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Wednesday, 25 June 2008
Page: 5886

Mrs D’ATH (1:54 PM) —I rise in support of the Great Barrier Reef Marine Park and Other Legislation Amendment Bill 2008. This bill, as other members have stated, is an important step in the ongoing conservation and protection of the Great Barrier Reef. It fulfils part of the election commitment of the Rudd Labor government to genuinely tackle sustainable measures for the protection of our environment. As a Queenslander I am proud of the magnificent natural resource that we have on our doorstep and understand the importance of conserving and protecting such a resource.

The Great Barrier Reef has significant environmental, social, economic and cultural values. In introducing the Great Barrier Reef Marine Park Act 1975 into parliament, the Australian government stated that protection of our unique Barrier Reef is of paramount importance to Australia and the world, and conservation and protection of the Great Barrier Reef will be the paramount aim of the authority in all zones of the marine park. This act, in providing for reasonable use to coexist with conservation, established a multi-use approach to management, with an overarching conservation objective. This concept has underpinned management of the marine park. The benefits of protecting our environment are immeasurable. Decisions made by all levels of government must take all necessary steps to balance the environmental, social, economic and cultural values. These values do not necessarily need to be in conflict with each other.

The Howard government did not believe in this approach. They believed in fear campaigns, alleging that any positive move to address climate change would result in economic pressures. In opposition they continue to follow this approach. We the government take a different approach. We believe that the protection of our environment is important. Tackling climate change is one of the most nationally and internationally challenging areas, but it is something that must be done in a responsible way. This challenge must be faced head-on. There is no time to waste in our willingness to take issues to the nations of the globe. By signing the Kyoto protocol, Australia can now be regarded as a nation that is helping with the solution as opposed to one waiting for an answer.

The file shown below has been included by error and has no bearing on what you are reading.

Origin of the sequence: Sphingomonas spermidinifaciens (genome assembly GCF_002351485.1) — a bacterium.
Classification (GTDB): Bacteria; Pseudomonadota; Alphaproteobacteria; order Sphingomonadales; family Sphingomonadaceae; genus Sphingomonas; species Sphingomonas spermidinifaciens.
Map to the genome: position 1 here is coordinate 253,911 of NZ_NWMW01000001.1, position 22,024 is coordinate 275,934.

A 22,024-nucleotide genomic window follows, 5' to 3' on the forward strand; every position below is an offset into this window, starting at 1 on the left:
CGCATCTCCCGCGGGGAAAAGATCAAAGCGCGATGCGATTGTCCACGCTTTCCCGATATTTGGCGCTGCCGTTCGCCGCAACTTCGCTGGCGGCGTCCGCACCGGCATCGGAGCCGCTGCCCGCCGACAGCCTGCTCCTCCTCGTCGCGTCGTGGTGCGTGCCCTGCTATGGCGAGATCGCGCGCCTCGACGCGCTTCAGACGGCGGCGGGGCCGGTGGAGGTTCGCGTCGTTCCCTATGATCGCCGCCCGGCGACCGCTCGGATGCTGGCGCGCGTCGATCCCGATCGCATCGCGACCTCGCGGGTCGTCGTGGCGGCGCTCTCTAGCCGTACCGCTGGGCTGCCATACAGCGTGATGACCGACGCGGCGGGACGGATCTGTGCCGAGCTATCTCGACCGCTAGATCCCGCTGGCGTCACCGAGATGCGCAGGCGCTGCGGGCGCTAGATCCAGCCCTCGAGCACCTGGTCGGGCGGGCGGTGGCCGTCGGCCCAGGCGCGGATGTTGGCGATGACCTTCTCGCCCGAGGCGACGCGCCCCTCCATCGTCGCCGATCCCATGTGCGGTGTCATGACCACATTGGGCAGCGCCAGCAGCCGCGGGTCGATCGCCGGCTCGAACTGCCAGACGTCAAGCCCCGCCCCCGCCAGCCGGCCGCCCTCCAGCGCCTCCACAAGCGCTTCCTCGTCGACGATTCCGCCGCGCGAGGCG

I acknowledge the work of the Minister for Climate Change and Water, Senator Penny Wong, who has immediately taken a proactive role in her diplomatic discussions with other countries on this important issue. I also acknowledge the work of the Minister for the Environment, Heritage and the Arts, the Hon. Peter Garrett, for his work on this bill and other important initiatives on the environment.

When we talk about the environment, we cannot do so without talking about climate change. Areas such as the Great Barrier Reef must be considered in the context of the changing nature of the environment due to climate change. Eminent scientists throughout the world have already reported on evidence of climate change resulting from elevated greenhouse gas concentrations. Since the beginning of last century, air temperature has increased by 0.6 degrees Celsius on average worldwide. In Australia, 2005 was the hottest year ever recorded. The temperature was 1.1 degrees Celsius higher than the average over the previous 30 years.

Levels of greenhouse gases continue to increase and therefore temperatures around the world continue to rise. The Intergovernmental Panel on Climate Change predicts that the average global temperature will rise by 1.4 to 5.8 degrees Celsius by 2100. The Australian Greenhouse Office has worked with scientists to develop models that predict the future climate of Australia. They predict that Australia will warm by one to six degrees Celsius by 2070, a slight variation from the global average. We have already set out our plan for responding to this challenge: reducing carbon emissions, adapting to climate change we cannot avoid and helping to shape a global solution.

To tackle the threats to the Great Barrier Reef, including the effects of climate change and declining water quality, the government has committed $2 million to a reef rescue plan. The rescue plan will help protect one of the world’s great natural wonders, while benefiting local conservation and Indigenous groups, agricultural production, tourism, fishing and aquacultural industries.

What does this mean for the Great Barrier Reef? Changes in the climate that will directly impact the Great Barrier Reef include increased water temperature, increased sea level, increased severity of storms and cyclones, ocean acidification, changed rainfall and run-off and changes to the El Nino southern oscillation. The ecological consequences of climate change will be serious. Mass coral bleaching, which is caused by sustained high water temperatures, has already begun to increase in frequency and severity. The range of other potential impacts on the Great Barrier Reef are numerous, with many only just coming to light.

The Rudd Labor government is genuine about tackling climate change. That is why in the government’s first budget we have delivered $2.3 billion in funding to tackle climate change through initiatives across government over the next four years. Australians understand that climate change is one of the biggest challenges we face as a nation. The impacts of climate change threaten both our economic prosperity and our way of life.

The SPEAKER —Order! It being 2 pm, the debate is interrupted in accordance with standing order 97. The debate may be resumed at a later hour and the member for Petrie will have leave to continue speaking when the debate is resumed.